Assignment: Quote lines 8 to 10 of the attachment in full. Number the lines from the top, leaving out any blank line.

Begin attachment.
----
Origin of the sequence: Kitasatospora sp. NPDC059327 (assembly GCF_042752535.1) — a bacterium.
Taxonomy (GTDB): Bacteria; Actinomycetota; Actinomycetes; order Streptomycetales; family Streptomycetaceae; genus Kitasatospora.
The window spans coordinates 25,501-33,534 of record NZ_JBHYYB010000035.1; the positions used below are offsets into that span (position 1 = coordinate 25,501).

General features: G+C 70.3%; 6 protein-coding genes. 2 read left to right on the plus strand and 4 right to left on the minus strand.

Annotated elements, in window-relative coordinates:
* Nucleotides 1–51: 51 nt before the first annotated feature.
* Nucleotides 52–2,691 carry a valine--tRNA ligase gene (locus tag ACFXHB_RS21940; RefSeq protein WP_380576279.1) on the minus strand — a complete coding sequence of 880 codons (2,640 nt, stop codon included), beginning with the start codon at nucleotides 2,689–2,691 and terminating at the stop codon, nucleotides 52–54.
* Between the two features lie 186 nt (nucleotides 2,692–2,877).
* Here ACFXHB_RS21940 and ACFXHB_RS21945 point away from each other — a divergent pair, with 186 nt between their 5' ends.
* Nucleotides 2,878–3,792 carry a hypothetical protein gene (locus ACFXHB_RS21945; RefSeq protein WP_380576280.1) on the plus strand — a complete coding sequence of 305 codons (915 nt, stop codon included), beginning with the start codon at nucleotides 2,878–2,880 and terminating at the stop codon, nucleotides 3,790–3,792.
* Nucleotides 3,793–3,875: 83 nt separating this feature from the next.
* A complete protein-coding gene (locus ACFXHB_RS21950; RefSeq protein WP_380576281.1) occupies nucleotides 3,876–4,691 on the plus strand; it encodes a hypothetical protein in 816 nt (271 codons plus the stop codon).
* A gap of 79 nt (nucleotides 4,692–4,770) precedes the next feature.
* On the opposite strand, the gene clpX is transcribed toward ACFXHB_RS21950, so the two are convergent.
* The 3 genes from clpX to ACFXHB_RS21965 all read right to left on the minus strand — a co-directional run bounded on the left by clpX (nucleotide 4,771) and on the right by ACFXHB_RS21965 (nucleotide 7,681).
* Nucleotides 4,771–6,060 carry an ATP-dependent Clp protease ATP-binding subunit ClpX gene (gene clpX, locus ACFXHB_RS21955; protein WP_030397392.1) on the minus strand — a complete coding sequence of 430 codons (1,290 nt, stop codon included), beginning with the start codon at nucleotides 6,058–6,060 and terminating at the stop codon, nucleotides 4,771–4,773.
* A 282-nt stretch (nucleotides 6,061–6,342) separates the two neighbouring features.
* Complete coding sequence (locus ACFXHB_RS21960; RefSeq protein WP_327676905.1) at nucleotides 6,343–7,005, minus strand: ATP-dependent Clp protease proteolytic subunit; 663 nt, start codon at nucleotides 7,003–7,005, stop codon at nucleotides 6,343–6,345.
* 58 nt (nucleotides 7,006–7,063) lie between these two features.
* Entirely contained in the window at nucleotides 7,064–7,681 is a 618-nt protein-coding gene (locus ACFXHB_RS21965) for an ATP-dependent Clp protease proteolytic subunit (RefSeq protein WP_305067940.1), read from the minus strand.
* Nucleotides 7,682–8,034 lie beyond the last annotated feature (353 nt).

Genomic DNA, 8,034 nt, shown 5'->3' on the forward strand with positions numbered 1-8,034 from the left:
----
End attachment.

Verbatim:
* Between the two features lie 186 nt (nucleotides 2,692–2,877).
* Here ACFXHB_RS21940 and ACFXHB_RS21945 point away from each other — a divergent pair, with 186 nt between their 5' ends.
* Nucleotides 2,878–3,792 carry a hypothetical protein gene (locus ACFXHB_RS21945; RefSeq protein WP_380576280.1) on the plus strand — a complete coding sequence of 305 codons (915 nt, stop codon included), beginning with the start codon at nucleotides 2,878–2,880 and terminating at the stop codon, nucleotides 3,790–3,792.